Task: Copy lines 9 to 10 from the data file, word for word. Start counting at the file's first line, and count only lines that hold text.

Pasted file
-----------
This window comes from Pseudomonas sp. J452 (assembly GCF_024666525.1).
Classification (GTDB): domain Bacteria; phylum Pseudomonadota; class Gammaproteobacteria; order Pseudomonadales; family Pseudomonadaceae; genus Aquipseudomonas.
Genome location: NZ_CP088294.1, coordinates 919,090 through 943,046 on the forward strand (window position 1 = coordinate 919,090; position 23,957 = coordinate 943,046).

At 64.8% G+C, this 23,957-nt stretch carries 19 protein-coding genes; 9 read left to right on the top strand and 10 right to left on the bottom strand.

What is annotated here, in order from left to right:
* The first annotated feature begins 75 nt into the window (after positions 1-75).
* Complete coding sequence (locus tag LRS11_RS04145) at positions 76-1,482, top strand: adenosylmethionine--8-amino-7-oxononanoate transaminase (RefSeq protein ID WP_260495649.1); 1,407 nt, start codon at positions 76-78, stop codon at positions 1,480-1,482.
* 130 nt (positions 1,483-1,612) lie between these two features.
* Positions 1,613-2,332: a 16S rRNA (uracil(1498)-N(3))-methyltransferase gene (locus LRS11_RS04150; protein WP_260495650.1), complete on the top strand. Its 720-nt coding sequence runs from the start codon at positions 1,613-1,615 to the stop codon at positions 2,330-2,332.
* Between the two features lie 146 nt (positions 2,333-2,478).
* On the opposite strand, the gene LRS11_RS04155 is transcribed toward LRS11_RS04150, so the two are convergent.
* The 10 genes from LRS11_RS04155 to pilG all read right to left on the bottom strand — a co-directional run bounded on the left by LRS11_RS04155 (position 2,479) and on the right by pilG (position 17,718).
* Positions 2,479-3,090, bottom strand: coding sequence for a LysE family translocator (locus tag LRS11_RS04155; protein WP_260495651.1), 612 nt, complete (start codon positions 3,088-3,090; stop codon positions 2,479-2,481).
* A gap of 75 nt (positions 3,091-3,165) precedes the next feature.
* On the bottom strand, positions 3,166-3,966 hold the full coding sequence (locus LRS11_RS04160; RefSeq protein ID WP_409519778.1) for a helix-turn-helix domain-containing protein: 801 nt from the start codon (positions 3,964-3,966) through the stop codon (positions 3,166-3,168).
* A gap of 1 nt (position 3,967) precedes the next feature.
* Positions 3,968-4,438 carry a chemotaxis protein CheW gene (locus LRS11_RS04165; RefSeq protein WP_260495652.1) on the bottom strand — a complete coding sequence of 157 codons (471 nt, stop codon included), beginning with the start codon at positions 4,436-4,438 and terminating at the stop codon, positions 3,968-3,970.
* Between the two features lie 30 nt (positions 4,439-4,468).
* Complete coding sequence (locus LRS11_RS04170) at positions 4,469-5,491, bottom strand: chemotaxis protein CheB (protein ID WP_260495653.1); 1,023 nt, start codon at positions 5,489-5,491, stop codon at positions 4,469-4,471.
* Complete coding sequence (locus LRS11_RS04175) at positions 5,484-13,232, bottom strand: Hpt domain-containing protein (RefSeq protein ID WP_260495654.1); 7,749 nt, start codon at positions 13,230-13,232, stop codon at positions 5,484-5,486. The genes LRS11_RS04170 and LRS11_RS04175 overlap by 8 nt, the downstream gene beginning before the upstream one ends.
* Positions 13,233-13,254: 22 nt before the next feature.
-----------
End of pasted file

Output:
* Positions 1,613-2,332: a 16S rRNA (uracil(1498)-N(3))-methyltransferase gene (locus LRS11_RS04150; protein WP_260495650.1), complete on the top strand. Its 720-nt coding sequence runs from the start codon at positions 1,613-1,615 to the stop codon at positions 2,330-2,332.
* Between the two features lie 146 nt (positions 2,333-2,478).